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Sourdough Dutch Baby/German Pancake


This Sourdough Dutch Baby or German Pancake is yeasty and melt-in-your-mouth delicious!

Sourdough Dutch Baby AKA German Pancake

If you’ve been a reader of Buttered Side Up for a while, you know that I have a thing for Dutch Babies/German pancakes. The flavors and textures are sublime and satisfying. There’s just enough egginess, and just enough pancake-like texture.

Lately I’ve been into transforming as many recipes as possible to make them sourdough-friendly. This isn’t just because sourdough has some pretty amazing benefits: the taste is also fantastic! You may have a preconceived notion that sourdough is almost unbearably tart. But if you treat it correctly, it’s pleasantly yeasty without that overwhelming tang.


A fed and active sourdough starter.

Feeding the Sourdough Starter

It starts the evening before: feed your starter and let it do its thing overnight. In the morning, it should be bubbly and light. You’re looking for about 12 hours of fermentation.


Pouring the batter into the hot, buttered pan.

Mixing the Batter

The thing I love about this sourdough Dutch baby recipe is that is uses the starter exclusively. That means you don’t use any unfermented flour in the batter!

And it’s almost effortless to mix up the batter: simply toss all ingredients in the blender, and give it a whirl.


Adding the blueberries.

You can add a wide variety of toppings. Go the sweet route with vanilla extract and fruit. Or go the savory route with meat, cheese, vegetables, and herbs. I’ll have to do a post sometime about the most amazing savory German pancake that I made…


Sourdough Dutch Baby AKA German Pancake

Baking Time

Slide it into the oven, and bake for 15-20 minutes, or until deep golden brown and puffed. Sourdough Dutch Baby (AKA German Pancake) doesn’t get as light and airy as a regular oven pancake, but the way it melts in your mouth is so pleasant.


Sourdough Dutch Baby AKA German Pancake

I hate to say this, but you *almost* don’t need extra butter since it bubbles up and tops the pancake. But I usually add a slice or two anyway. What can I say? I’m addicted.

More Dutch Baby/German Pancake Recipes:


Sourdough Dutch Baby-German Pancake
5 from 6 votes

Sourdough Dutch Baby/German Pancake

This puff pancake is yeasty and melt-in-your-mouth good!

Course Breakfast
Cuisine American
Keyword Baking, Pancakes, Sourdough
Prep Time 10 minutes
Cook Time 20 minutes
Fermenting time 12 hours
Total Time 30 minutes
Servings 4
Author Erica Kastner


  • 6 tbsp butter grass-fed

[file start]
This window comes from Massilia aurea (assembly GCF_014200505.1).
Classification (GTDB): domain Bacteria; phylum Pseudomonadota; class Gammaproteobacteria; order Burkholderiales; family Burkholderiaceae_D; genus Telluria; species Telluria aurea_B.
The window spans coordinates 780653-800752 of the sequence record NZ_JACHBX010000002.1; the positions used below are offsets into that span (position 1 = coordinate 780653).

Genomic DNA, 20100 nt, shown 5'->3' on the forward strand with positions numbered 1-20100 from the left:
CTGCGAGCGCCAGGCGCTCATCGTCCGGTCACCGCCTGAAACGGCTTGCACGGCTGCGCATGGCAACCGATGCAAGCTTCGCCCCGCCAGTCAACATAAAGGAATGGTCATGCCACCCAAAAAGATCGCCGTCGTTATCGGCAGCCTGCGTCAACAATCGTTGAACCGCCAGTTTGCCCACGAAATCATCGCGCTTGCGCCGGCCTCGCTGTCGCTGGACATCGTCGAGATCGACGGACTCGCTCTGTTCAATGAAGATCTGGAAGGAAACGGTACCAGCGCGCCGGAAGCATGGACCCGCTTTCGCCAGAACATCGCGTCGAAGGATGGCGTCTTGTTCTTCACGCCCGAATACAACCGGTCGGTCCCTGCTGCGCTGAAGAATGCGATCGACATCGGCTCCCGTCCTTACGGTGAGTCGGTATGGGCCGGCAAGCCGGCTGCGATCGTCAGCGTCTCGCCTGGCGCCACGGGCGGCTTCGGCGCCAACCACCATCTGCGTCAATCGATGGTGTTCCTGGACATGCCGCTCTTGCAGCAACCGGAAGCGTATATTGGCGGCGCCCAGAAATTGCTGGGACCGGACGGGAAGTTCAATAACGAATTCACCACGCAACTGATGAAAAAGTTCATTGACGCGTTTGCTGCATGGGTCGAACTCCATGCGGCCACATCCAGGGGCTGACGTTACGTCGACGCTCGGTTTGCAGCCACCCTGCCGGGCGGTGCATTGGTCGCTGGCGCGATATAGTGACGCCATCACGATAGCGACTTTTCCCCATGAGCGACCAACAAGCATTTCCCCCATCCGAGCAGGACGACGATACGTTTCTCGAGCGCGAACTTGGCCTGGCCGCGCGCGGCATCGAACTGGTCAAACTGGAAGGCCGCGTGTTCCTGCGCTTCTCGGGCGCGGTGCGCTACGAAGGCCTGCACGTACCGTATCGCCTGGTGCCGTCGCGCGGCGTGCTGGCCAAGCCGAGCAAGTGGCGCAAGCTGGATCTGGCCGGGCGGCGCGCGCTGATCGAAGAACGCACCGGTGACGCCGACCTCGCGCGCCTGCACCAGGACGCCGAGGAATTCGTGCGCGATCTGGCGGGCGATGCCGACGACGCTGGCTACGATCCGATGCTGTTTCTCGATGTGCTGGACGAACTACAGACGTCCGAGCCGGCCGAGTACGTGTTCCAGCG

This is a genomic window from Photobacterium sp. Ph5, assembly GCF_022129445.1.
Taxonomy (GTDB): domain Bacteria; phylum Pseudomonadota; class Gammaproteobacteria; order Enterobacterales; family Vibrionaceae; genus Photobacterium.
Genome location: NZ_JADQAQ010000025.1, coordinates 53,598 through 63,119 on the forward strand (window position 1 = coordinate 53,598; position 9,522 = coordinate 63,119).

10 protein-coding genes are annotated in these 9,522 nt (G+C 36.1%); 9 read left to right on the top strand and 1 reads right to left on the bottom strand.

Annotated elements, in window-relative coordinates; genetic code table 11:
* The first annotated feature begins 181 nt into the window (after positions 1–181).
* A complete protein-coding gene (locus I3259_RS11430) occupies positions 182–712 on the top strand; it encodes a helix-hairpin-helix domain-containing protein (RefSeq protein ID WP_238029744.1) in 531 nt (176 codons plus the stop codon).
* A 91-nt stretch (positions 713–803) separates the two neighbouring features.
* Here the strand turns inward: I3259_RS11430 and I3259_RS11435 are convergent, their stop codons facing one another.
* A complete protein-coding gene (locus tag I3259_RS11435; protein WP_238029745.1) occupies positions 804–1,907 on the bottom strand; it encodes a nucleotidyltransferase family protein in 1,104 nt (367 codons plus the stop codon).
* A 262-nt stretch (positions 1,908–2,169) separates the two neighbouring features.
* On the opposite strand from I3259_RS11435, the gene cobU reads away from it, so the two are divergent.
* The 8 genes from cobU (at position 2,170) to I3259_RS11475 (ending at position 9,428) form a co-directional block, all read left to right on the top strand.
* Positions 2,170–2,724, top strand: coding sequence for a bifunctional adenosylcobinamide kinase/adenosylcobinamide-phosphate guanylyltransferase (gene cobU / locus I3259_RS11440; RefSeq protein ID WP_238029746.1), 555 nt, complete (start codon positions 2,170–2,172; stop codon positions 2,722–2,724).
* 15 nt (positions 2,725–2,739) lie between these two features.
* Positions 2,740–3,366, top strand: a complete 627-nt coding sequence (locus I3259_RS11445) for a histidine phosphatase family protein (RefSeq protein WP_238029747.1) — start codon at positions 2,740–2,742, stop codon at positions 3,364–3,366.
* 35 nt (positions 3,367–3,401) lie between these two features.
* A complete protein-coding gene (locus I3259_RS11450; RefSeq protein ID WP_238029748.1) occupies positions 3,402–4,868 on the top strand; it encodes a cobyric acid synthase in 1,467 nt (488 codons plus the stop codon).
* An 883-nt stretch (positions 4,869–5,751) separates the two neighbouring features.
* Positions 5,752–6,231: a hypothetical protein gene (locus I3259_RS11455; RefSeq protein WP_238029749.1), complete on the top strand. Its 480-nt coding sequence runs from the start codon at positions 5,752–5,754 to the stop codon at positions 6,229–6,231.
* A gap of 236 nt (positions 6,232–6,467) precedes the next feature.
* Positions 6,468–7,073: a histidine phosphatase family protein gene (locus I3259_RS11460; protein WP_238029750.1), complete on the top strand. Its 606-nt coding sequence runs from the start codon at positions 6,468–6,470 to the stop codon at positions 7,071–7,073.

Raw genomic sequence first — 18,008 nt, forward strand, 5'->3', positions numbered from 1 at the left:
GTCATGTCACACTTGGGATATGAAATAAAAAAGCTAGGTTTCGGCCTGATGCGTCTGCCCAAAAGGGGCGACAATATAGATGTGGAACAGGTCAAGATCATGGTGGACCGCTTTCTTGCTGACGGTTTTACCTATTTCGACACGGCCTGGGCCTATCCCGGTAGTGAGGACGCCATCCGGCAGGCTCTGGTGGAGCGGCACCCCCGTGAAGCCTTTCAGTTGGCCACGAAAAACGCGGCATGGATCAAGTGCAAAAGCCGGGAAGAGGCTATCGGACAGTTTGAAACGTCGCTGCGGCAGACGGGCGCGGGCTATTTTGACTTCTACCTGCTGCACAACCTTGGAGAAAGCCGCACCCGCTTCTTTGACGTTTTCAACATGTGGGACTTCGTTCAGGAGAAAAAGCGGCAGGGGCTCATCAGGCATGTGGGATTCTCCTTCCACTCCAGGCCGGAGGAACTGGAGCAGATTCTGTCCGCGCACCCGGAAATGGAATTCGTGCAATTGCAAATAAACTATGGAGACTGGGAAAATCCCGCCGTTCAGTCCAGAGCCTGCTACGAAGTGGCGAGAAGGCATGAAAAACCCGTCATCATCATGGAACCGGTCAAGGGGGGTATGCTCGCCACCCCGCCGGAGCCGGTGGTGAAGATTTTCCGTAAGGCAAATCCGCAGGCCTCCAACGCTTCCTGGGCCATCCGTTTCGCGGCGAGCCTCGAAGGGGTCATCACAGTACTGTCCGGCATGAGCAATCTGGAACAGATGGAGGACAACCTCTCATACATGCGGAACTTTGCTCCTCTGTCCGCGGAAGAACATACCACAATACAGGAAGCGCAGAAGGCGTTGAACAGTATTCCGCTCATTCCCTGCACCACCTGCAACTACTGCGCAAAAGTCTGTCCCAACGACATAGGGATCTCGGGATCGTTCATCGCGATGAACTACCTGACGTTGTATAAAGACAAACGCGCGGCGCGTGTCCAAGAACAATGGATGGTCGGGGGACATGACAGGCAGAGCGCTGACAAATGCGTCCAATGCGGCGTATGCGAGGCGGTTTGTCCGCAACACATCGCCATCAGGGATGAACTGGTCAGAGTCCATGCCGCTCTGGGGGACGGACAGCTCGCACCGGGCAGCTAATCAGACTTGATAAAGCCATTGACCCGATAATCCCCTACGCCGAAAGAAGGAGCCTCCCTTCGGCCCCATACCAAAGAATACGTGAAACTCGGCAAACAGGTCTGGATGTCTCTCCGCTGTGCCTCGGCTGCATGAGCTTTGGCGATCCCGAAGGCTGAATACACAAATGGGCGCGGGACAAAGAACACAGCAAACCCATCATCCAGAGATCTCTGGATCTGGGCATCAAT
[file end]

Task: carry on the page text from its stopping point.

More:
• 6 large eggs (see note)
  • 320 grams sourdough starter (see note)
  • 1/3 cup whole milk
  • 1/2 tsp unrefined salt
  • 1 tbsp pure maple syrup optional
  • 1 tsp pure vanilla extract optional
  • 2/3 cup wild blueberries or other berries optional


  1. Preheat oven to 425 degrees F (218 C). Place the butter in a glass 13x9-inch baking dish and put in the oven to melt. Keep an eye on it so it doesn't burn! Remove from oven once melted.

  2. Place the remaining ingredients except for the blueberries in a blender. Blend for 1 minute, making sure everything is well combined.

  3. Pour the batter over the melted butter in the baking dish. Sprinkle the blueberries evenly on top if desired.

  4. Bake in preheated oven for 15-20, or until the edges are deep golden brown and the pancake has puffed up. Serve with extra butter and a drizzle of maple syrup if desired. 

Recipe Notes

  • You can use 5 duck eggs in place of the chicken eggs if you like. It's amazing!
  • For the starter, feed it the evening before with 160 grams flour and 160 grams water. Let ferment overnight. It should sit for about 12 hours after being fed, and be bubbly and light.
  • For the photos in this post, I halved the recipe and baked it in a 9-inch Le Creuset skillet.
  • Recipe adapted from Cultures for Health.

Recipe Rating


Friday 20th of May 2022

The blending is an important step! Tried it this morning mixing by hand and my sourdough starter separated so there was this eggy layer and sourdough crust-ish layer on top. Not great. Going to try again and actually blend it! Just wanted to comment in case anyone else wondered about that.

Holly Hoffman

Thursday 31st of March 2022

Hi! Just want to add for anyone else who is gluten-free that I made this using my GF sourdough starter (buckwheat + rice flour), and it came out great! My whole family loved it.

Erica Kastner

Friday 1st of April 2022

Thank you for sharing that it works for GF sourdough as well!

Amy Moore

Saturday 19th of March 2022

For those with out a food scale roughly how many cups of starter does this use?


Thursday 16th of December 2021

Hi I would love to tr this out..can you aso offer a sour dough starter recipe that exactly fills the bill for this recipe -ie 320grams starter ? thanks ! Judith

Erica Kastner

Tuesday 21st of December 2021

To get 320 grams of sourdough starter, mix together 110 grams of starter, 110 grams of flour, and 110 grams of water. Let sit for 4-12 hours, or until it has doubled, and is active and bubbly. This will make a little extra starter to give you some wiggle room.

Tari A

Thursday 4th of November 2021

I just made this for the second time, with frozen blueberries, thawed, and some chopped fresh peaches. I have a 10” cast iron skillet, so make 2/3 of the recipe in it, baked for about 18 minutes. I love the crispy edges too. My hubby wants me to try a savory one next time. I’ll probably try cooked breakfast sausage, sautéed onions and peppers and some herbs.

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